I like to know the names of things. Whether it’s the weed that leaves flat sticky seeds on my socks or the little worms that eat holes through my books, it drives me crazy if I don’t know their names. And though I often settle for the common name, it’s the scientific one that really catches my fancy. The long-jawed, spiny-legged, humpbacked spider is great but Tetragnathus quasimodo is better. For the biologist and naturalist, the scientific name describes not just the thing itself, but places it in the larger context of relationships to other organisms. With the genus and species name the spider can be placed in its proper order on the library shelf of life. Taxonomy, the study of naming and classifying organisms, is like the Dewey Decimal system for living things. And in Hawaii, taxonomy is put to the test.
Two closely related but obviously different species of Caconemobius crickets.
Hawaii has many groups of plants and animals that are very closely related genetically. And while it may be rather easy to lump similar things together at the genus level, it can get very muddled when it comes to splitting the species. It is especially difficult with the groups that contain an incredible variety of form, behavior, and habitat among types which are the descendents of just a few ancestral colonizers. Dr. Ken Kaneshiro thinks that from perhaps one ancestral pomace fly founder, the hawaiian Drosophila have evolved more than five hundred species, each requiring a name. Daniel Otte says that maybe a thousand species of crickets derived from a handful of chirping colonizers. He names many of them in his book, The Crickets of Hawaii (The Orthopterists’ Society, 1994) with the place name of their locale like Trigondium kau. Often, different kinds of creatures or plants all lumped together as a single species by one taxonomist get split up into several different species by another. This sort of thing has happened in the plant world fairly often. A group of plants in Hawaii from the African violet family is particularly troublesome for the name givers.
Two of an estimated 1000 species of Hawaiian Drosophila pomace flies, many of which are undescribed and unnamed.
Cyrtandra are generally found in moist and wet forest areas on the islands. They range from herbs to small trees. Usually they have a soft fuzzy surface on the leaves. In the Manual of the Flowering Plants of Hawaii, by Herbst, Wagner, and Sohmer (University of Hawaii Press, 1990) the authors describe and name 53 species in the Cyrtandra genus. As their two volume book, considered the standard of taxonomy for Hawaii’s plants, went to press, another botanist, St. John published 10 papers totaling 61 pages describing 252 new species of Cyrtandra. The difference here is not the discovery of new and different kinds of Cyrtandra, the difference is how the botanists define the exact limits of the species. What the lumper calls a subspecies or a hybrid, the splitter calls a different species. This is unsettling for those of us obsessed with proper names. How can I possibly discern whether it is Cyrtandra cornuta or Cyrtandra calpidicarpa at my feet, when the experts can’t decide?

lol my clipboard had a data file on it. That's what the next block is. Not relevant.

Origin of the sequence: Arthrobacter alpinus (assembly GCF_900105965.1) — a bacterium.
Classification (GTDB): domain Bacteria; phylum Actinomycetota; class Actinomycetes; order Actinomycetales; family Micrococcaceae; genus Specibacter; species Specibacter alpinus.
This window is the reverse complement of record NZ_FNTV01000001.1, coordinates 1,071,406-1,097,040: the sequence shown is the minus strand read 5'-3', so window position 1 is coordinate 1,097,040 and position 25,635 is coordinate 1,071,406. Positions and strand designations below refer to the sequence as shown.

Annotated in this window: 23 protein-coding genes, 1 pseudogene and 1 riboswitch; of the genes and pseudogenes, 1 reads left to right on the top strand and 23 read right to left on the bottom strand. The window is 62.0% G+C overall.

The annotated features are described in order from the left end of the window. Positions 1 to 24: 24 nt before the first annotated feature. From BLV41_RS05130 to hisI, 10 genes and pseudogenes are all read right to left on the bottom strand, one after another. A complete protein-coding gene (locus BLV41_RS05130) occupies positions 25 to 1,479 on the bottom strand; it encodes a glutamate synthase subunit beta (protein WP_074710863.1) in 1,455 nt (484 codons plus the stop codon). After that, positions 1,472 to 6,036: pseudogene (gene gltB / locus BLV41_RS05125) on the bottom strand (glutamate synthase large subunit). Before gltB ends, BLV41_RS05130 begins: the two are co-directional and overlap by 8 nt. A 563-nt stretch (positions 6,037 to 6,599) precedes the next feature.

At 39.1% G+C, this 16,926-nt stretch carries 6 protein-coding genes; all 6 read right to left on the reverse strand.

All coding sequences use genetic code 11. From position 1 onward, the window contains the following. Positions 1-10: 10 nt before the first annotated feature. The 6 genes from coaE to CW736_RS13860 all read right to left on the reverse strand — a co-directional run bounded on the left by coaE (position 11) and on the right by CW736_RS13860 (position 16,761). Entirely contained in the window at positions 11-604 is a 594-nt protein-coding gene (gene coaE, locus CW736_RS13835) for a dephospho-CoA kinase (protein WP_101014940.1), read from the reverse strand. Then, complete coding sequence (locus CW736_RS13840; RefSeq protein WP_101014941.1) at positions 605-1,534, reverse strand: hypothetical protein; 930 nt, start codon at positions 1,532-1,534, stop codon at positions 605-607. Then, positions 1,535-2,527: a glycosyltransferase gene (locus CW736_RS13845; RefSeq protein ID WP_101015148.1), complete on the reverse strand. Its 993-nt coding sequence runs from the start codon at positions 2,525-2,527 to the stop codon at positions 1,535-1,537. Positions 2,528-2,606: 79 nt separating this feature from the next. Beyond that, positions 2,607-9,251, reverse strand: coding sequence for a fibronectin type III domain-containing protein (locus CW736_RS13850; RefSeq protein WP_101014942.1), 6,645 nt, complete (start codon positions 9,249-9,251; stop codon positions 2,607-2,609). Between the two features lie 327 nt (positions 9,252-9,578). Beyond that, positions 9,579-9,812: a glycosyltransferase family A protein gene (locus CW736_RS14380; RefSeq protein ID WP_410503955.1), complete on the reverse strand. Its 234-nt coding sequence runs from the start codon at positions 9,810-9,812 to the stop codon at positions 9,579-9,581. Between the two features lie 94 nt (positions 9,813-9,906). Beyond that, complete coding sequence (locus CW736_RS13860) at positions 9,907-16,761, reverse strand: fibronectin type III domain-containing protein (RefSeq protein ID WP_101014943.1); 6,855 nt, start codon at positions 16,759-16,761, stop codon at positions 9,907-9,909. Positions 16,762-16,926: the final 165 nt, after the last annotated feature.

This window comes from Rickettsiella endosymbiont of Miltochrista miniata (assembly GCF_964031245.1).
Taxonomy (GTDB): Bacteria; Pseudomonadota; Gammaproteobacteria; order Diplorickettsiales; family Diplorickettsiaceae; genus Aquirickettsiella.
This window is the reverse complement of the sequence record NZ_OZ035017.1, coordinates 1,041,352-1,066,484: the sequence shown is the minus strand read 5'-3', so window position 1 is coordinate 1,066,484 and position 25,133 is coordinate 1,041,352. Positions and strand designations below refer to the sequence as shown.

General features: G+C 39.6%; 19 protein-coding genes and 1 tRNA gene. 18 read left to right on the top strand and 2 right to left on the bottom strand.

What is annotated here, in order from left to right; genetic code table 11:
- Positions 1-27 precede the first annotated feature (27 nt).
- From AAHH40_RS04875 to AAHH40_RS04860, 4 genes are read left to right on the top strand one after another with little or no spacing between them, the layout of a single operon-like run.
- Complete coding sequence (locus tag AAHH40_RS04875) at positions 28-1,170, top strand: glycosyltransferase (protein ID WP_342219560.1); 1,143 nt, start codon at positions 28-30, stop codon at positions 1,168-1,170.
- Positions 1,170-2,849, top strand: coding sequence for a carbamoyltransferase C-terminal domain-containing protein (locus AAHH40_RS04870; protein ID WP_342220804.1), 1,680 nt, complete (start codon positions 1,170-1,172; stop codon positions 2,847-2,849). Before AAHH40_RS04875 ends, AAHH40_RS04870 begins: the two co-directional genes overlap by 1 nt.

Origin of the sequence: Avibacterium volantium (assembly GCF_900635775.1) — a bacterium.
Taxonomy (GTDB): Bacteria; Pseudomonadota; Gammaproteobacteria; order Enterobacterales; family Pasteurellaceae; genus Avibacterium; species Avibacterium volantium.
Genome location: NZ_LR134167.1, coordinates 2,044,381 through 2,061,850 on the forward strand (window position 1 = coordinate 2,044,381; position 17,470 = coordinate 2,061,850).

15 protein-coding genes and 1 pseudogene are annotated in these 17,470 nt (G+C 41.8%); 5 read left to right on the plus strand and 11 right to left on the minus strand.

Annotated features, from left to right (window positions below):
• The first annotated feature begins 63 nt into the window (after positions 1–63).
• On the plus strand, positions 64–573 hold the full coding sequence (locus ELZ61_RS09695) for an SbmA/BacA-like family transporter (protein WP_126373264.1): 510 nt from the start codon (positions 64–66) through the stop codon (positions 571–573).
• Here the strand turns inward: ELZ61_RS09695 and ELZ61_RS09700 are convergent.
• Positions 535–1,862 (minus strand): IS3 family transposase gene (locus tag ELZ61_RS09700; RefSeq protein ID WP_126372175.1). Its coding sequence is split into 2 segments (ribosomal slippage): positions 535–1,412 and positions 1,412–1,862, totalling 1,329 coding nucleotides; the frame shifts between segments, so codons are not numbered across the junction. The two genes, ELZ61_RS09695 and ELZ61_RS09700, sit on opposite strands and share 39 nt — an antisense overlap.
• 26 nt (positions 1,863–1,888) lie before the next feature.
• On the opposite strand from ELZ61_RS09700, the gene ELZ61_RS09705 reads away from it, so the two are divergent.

For birdwatchers in Hawaii, who keep lists of the birds they’ve seen, these taxonomic tangles have been welcome. Over the years some of our native birds who have close relatives from island to island that were lumped as one species have been split asunder. Suddenly, in a place known for bird extinction, we have new species on paper. The Hawaiian honeycreepers just last year went through a split.
The honeycreepers are one of Hawaii’s great treasures. Originating from a finch like seed-eating ancestor, these kamaainas are one of the bird world’s best examples of evolutionary process. Adapting to exploit different habitats and food sources, the honeycreepers most noticeable changes are their beaks. From nimble insect gleaning forceps, to long decurved nectar gatherers, to powerful seed crunchers, to a parrotbill, and the incredible combo prybar/woodpecker beak of the Big Island’s Akiapolaau, these creatures have obvious changes that make it easy for taxonomists to describe and split. Indeed, much of the taxonomy in Hawaii has been what is called descriptive taxonomy. The species are divided up based upon physical similarities and differences. Up until last year, the Amakihi on Kauai, Oahu, Maui nui, and Hawaii were considered one species with different subspecies from each island. Now, based upon modern genetic and mitochondrial DNA evidence, the American Ornithologist’s Union has split up Hemignathus virens into three species: on Kauai—H. kauaiensis, on Oahu-H. chloris, and on Maui nui and Hawaii Island-Hemignathus virens. Without raising a pair of binoculars to my eyes, I now have two more birds on my Hawaii birdlist.
This all begs the question of what exactly is a species? And how valid is St. John the Splitter’s taxonomy next to Wagner the Lumper’s? I often think of evolution as something that has happened in the past. But it is not. It is an ongoing movement of variation amidst similarity made evident by the name calling of modern science.